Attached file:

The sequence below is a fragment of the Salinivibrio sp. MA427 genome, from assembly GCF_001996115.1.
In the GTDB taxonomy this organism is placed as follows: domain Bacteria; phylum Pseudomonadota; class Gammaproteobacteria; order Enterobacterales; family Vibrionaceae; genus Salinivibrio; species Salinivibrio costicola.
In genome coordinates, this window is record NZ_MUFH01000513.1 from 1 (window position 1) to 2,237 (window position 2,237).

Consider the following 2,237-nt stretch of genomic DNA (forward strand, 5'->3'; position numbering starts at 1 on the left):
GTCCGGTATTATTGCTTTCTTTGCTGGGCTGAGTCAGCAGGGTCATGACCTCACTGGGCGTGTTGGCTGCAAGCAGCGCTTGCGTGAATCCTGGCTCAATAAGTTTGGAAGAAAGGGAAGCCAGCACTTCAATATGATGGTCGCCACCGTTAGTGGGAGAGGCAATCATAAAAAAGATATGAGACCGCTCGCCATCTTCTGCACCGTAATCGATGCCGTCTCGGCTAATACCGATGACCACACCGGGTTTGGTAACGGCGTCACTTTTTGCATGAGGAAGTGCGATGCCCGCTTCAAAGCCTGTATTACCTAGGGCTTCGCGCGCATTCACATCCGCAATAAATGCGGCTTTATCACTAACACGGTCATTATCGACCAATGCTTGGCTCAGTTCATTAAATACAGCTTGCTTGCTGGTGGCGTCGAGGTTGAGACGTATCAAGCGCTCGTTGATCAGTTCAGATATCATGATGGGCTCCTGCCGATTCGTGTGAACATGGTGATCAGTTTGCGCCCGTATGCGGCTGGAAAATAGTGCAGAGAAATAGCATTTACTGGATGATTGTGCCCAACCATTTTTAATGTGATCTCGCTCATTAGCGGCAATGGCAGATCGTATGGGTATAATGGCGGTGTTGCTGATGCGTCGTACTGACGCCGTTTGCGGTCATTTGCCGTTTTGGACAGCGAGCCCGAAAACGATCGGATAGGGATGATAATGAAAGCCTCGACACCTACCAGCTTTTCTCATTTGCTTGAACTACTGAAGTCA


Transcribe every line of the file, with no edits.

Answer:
The sequence below is a fragment of the Salinivibrio sp. MA427 genome, from assembly GCF_001996115.1.
In the GTDB taxonomy this organism is placed as follows: domain Bacteria; phylum Pseudomonadota; class Gammaproteobacteria; order Enterobacterales; family Vibrionaceae; genus Salinivibrio; species Salinivibrio costicola.
In genome coordinates, this window is record NZ_MUFH01000513.1 from 1 (window position 1) to 2,237 (window position 2,237).

Consider the following 2,237-nt stretch of genomic DNA (forward strand, 5'->3'; position numbering starts at 1 on the left):
GTCCGGTATTATTGCTTTCTTTGCTGGGCTGAGTCAGCAGGGTCATGACCTCACTGGGCGTGTTGGCTGCAAGCAGCGCTTGCGTGAATCCTGGCTCAATAAGTTTGGAAGAAAGGGAAGCCAGCACTTCAATATGATGGTCGCCACCGTTAGTGGGAGAGGCAATCATAAAAAAGATATGAGACCGCTCGCCATCTTCTGCACCGTAATCGATGCCGTCTCGGCTAATACCGATGACCACACCGGGTTTGGTAACGGCGTCACTTTTTGCATGAGGAAGTGCGATGCCCGCTTCAAAGCCTGTATTACCTAGGGCTTCGCGCGCATTCACATCCGCAATAAATGCGGCTTTATCACTAACACGGTCATTATCGACCAATGCTTGGCTCAGTTCATTAAATACAGCTTGCTTGCTGGTGGCGTCGAGGTTGAGACGTATCAAGCGCTCGTTGATCAGTTCAGATATCATGATGGGCTCCTGCCGATTCGTGTGAACATGGTGATCAGTTTGCGCCCGTATGCGGCTGGAAAATAGTGCAGAGAAATAGCATTTACTGGATGATTGTGCCCAACCATTTTTAATGTGATCTCGCTCATTAGCGGCAATGGCAGATCGTATGGGTATAATGGCGGTGTTGCTGATGCGTCGTACTGACGCCGTTTGCGGTCATTTGCCGTTTTGGACAGCGAGCCCGAAAACGATCGGATAGGGATGATAATGAAAGCCTCGACACCTACCAGCTTTTCTCATTTGCTTGAACTACTGAAGTCA